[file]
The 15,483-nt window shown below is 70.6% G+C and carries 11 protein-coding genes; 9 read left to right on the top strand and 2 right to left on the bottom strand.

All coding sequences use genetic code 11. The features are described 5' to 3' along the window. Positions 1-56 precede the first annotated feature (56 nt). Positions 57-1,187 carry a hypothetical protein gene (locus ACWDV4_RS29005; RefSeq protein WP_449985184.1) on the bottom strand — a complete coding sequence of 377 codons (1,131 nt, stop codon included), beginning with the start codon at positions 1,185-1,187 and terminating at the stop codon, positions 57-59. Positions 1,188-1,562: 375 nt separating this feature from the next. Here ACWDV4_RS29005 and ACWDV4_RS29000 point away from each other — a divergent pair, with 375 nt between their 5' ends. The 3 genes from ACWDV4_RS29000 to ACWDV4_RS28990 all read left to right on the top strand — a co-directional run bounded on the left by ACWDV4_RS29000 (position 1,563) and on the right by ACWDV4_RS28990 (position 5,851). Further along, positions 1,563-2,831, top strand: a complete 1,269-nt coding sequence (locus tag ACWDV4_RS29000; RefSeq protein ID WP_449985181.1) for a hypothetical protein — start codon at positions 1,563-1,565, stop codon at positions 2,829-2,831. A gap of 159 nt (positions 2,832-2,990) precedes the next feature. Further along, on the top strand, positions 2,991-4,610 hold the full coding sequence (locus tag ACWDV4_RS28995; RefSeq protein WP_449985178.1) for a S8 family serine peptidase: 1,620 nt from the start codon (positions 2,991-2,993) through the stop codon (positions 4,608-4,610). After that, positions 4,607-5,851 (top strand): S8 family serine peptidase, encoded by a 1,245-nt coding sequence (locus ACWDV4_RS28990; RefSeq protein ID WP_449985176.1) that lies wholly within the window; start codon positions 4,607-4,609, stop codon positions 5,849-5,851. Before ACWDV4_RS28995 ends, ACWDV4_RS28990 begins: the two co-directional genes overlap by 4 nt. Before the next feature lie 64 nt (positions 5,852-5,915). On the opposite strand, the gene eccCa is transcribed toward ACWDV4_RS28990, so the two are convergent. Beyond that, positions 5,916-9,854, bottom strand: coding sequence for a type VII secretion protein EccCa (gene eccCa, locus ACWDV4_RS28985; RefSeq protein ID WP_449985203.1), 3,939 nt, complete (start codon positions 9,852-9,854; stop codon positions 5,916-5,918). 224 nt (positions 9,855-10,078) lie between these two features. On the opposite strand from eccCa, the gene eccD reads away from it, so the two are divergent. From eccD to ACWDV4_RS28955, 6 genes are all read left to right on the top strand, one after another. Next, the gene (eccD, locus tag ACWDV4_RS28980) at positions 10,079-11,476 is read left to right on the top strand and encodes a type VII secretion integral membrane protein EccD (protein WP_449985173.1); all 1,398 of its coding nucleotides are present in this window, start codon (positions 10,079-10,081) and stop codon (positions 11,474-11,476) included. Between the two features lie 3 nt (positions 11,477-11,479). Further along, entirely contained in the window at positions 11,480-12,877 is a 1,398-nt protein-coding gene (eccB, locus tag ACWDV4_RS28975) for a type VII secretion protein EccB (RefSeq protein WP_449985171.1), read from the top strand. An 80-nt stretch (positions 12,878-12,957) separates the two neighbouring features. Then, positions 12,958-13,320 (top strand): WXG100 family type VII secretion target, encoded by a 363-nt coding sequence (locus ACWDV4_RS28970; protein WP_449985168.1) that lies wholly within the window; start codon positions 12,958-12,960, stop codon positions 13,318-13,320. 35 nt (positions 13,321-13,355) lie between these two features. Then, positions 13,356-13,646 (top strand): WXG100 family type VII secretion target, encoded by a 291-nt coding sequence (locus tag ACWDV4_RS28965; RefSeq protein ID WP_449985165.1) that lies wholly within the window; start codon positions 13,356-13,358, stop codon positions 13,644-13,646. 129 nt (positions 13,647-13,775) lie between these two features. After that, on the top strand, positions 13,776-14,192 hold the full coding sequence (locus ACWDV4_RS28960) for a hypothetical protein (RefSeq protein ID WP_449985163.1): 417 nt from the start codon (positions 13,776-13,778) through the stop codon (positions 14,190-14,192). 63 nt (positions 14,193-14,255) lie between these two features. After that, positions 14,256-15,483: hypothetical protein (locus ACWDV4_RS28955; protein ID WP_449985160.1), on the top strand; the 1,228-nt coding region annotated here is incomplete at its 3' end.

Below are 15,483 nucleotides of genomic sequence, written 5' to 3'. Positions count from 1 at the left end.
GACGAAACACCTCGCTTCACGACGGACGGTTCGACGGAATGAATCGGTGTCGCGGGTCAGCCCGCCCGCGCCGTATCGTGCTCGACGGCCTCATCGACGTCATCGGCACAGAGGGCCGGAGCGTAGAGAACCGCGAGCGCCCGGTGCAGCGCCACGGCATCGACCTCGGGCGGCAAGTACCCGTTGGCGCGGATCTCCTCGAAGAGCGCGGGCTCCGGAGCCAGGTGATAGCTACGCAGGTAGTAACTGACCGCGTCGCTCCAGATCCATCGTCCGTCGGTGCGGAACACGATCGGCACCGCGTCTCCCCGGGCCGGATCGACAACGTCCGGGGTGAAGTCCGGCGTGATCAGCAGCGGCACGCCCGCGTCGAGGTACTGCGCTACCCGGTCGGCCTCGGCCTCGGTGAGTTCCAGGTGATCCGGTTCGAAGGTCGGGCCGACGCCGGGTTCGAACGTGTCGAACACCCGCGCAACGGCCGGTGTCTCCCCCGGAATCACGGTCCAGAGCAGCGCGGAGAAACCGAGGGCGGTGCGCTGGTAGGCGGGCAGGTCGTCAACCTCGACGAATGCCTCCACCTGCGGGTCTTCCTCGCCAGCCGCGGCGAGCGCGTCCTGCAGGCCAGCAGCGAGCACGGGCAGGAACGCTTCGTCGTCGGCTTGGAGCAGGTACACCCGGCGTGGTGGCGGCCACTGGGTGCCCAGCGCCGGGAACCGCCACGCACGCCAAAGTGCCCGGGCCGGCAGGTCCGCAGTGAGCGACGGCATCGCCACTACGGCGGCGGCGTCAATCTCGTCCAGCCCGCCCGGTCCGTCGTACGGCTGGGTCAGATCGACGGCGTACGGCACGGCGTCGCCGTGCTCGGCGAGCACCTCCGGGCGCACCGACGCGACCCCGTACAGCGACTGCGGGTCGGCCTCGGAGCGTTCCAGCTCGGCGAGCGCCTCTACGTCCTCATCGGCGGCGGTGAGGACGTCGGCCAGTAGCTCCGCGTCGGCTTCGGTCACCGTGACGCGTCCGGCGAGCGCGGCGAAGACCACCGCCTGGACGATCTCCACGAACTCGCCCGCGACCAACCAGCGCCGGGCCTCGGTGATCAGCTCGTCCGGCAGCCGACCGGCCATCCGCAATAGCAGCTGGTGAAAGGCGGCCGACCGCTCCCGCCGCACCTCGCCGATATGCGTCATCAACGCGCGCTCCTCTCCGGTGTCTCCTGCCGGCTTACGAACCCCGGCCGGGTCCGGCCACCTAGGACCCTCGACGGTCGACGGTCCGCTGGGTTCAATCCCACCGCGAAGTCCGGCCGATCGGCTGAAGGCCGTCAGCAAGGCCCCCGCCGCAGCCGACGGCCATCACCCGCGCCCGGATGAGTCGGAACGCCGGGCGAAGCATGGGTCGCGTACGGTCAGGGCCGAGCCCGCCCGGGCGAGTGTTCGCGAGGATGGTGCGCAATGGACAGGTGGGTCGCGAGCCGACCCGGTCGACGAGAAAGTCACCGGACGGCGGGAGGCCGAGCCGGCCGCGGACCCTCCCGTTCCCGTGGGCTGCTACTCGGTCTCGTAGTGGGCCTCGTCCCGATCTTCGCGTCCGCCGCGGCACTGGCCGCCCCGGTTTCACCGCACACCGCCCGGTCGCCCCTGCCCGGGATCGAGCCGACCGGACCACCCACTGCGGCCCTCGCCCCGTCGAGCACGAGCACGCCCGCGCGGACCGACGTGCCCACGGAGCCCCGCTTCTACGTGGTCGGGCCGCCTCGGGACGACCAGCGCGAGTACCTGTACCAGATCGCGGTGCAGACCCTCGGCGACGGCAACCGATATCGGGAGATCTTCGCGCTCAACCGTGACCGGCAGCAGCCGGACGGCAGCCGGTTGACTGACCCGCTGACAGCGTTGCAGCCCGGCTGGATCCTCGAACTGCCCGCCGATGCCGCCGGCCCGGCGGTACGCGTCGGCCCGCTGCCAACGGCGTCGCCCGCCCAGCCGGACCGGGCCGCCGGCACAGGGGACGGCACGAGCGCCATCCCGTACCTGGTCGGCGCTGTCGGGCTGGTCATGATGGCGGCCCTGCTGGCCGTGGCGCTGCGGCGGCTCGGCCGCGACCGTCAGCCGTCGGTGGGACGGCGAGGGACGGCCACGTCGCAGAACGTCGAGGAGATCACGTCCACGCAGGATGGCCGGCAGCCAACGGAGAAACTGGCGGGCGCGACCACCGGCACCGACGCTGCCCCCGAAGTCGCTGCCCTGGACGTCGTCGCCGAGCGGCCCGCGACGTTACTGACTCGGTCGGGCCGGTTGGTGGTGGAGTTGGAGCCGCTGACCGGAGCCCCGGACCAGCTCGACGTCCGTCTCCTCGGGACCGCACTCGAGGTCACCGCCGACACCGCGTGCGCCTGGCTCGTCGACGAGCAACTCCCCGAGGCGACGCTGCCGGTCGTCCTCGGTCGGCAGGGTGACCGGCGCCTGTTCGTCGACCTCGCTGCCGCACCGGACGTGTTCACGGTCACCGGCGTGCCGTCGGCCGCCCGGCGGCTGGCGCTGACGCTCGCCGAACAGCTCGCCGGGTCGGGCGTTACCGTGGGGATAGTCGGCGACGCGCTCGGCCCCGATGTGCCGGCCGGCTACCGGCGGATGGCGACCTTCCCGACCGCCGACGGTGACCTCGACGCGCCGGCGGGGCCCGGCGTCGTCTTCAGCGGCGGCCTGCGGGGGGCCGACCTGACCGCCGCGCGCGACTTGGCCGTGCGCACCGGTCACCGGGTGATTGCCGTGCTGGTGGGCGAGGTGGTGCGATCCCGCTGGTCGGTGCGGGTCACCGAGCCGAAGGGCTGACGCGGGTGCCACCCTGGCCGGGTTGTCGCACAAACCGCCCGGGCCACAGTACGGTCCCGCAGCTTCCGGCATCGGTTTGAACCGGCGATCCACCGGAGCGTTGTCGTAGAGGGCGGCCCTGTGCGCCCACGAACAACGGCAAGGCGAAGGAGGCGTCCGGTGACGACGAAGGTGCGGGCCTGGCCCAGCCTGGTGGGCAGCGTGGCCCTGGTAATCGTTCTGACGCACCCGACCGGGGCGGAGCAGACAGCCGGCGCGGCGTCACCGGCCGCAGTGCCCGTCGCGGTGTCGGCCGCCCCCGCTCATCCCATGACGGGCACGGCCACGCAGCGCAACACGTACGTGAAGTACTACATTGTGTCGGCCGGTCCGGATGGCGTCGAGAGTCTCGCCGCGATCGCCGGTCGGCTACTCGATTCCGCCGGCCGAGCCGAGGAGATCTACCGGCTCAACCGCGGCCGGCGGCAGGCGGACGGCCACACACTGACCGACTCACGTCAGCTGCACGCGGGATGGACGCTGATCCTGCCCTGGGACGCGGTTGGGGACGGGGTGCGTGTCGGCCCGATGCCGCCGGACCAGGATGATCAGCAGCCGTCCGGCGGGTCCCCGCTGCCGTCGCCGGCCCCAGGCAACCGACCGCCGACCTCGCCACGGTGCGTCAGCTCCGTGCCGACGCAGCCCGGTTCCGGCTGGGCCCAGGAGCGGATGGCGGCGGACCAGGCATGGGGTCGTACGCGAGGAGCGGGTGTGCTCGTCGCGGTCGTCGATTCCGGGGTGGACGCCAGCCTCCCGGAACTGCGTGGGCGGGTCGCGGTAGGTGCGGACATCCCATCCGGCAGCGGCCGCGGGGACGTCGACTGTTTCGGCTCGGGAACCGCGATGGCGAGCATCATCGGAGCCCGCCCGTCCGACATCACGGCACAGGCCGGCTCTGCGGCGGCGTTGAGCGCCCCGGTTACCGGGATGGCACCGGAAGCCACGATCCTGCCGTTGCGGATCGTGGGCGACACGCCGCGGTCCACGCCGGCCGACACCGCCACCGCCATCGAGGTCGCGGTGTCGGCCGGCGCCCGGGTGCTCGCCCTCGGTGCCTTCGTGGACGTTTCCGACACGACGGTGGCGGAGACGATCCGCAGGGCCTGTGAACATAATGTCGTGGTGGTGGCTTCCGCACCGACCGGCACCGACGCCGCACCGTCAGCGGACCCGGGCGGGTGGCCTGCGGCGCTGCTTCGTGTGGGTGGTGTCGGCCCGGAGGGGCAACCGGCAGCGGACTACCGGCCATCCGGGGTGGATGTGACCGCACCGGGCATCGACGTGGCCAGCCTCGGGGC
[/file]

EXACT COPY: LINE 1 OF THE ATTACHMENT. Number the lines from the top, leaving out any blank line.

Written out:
The 15,483-nt window shown below is 70.6% G+C and carries 11 protein-coding genes; 9 read left to right on the top strand and 2 right to left on the bottom strand.